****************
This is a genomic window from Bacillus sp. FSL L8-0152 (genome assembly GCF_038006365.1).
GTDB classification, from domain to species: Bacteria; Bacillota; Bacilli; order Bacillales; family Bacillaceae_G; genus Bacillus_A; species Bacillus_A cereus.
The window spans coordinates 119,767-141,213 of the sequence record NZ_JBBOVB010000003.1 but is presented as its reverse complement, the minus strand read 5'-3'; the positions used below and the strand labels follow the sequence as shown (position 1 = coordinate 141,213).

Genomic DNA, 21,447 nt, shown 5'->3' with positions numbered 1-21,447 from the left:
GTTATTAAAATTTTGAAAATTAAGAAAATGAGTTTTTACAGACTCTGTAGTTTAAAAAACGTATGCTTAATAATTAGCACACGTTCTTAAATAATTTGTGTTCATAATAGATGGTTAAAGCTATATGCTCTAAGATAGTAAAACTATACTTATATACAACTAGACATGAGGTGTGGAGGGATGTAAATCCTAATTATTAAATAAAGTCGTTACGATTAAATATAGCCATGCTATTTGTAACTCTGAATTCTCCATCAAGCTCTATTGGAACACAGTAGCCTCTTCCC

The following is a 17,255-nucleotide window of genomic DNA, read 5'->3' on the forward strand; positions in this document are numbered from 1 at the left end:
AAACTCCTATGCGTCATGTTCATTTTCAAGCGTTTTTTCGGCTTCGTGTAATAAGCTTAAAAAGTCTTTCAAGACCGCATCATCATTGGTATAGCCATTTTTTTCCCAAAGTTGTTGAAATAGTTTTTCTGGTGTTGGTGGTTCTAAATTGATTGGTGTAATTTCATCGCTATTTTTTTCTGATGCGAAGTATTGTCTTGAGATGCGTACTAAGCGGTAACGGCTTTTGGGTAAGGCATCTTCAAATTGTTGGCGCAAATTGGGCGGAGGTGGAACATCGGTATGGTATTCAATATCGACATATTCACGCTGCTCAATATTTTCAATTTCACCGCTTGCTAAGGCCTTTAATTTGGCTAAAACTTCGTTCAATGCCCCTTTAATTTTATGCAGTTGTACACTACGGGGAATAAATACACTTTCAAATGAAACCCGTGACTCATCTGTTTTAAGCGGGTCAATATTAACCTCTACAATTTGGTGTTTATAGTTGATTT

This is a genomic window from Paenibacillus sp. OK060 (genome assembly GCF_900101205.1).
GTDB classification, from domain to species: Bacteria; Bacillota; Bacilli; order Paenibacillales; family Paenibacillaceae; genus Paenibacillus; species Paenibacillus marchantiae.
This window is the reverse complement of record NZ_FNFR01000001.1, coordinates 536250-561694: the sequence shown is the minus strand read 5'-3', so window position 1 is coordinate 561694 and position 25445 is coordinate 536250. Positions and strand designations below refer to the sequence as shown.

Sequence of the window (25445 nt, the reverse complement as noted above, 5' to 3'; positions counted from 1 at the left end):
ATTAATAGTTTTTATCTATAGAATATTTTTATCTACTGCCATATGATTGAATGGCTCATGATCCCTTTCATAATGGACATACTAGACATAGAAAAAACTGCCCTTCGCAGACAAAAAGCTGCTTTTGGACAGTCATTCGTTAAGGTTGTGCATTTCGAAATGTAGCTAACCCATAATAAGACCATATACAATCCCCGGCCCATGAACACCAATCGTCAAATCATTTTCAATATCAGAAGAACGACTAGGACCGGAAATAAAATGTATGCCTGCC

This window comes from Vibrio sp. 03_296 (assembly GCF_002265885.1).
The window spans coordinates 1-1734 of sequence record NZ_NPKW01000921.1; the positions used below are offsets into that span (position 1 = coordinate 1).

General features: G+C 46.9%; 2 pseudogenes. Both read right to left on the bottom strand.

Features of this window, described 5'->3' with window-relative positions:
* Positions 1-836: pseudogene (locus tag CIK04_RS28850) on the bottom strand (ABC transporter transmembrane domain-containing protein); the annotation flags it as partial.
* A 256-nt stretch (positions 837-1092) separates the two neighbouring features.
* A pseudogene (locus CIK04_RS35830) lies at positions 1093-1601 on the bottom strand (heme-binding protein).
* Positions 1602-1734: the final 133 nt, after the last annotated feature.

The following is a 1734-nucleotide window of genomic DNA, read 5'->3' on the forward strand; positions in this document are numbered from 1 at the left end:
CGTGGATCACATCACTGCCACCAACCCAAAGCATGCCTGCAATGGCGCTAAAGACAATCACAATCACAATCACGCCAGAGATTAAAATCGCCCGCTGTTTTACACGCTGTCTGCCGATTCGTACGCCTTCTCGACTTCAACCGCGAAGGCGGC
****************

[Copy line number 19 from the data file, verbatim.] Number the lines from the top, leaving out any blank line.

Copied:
* A pseudogene (locus CIK04_RS35830) lies at positions 1093-1601 on the bottom strand (heme-binding protein).